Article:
Alzheimer's disease

Alzheimer’s disease is the most common form of dementia. It was first observed by Dr Alois Alzheimer in 1901.

It is a progressive illness caused by chemical changes in the brain that allow abnormal proteins to build, forming clumps known as plaques or tangles. The plaques are usually first seen in the area of the brain that makes new memories, and memory loss, or difficulty remembering words, is often one of the earliest symptoms.

Typical symptoms of early Alzheimer’s include:

  •     Regularly forgetting recent events, names and faces
  •     Regularly misplacing items or putting them in odd places
  •     Confusion about the time of day
  •     Disorientation, especially away from normal surroundings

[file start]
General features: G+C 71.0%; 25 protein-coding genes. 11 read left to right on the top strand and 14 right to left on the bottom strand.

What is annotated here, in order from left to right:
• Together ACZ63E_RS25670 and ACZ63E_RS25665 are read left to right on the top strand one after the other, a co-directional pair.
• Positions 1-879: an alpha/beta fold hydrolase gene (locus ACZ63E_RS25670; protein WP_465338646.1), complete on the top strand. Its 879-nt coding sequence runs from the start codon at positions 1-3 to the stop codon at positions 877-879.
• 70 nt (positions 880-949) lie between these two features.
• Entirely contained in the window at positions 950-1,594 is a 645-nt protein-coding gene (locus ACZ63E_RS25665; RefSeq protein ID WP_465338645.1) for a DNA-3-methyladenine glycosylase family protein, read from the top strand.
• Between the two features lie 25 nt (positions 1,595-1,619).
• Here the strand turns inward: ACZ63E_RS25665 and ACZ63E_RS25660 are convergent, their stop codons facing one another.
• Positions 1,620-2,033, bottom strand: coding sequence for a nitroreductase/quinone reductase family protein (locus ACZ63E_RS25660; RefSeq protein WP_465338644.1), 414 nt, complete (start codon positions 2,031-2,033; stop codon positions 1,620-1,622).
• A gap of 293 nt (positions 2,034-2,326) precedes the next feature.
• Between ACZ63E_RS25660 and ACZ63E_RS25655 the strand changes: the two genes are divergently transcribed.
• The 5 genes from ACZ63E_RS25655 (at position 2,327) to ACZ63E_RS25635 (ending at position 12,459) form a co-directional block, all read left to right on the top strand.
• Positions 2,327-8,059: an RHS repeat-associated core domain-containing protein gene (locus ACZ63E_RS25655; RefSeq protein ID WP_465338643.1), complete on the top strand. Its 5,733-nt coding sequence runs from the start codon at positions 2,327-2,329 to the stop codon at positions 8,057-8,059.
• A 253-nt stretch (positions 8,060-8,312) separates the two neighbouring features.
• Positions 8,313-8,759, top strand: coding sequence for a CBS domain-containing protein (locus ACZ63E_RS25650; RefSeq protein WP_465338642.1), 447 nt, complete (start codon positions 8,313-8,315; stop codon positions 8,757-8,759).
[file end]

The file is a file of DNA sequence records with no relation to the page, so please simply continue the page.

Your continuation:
•     Getting lost
  •     Problems finding the right words
  •     Mood or behaviour problems such as apathy, irritability, or losing confidence

As the disease progresses communication, perception, orientation and mobility can be affected as the brain's ability to control the body declines.

Treatment

There is currently no cure for Alzheimer's disease. However, drugs are available that can slow down symptoms in some people.

Aricept, Exelon and Reminyl work by maintaining levels of acetylcholine in the brain. Side-effects are usually minor but may include diarrhoea, nausea, insomnia, fatigue and loss of appetite.

A fourth drug, Ebixa (trade name for the drug memantine) works in a different way from the other three and is the only drug that is recommended for people in both the moderate and severe stages of Alzheimer's disease. Side-effects may include dizziness, headaches and tiredness, and - rarely - hallucinations or confusion.

However, knowing more about the disease and understanding why the changes are happening, can help the person and those around them to cope better.  Coping strategies include slowing down the pace of life, following routines, using clear communication and focusing on what the person affected can still do and enjoy doing, rather than on their limitations. 

How carers and family can help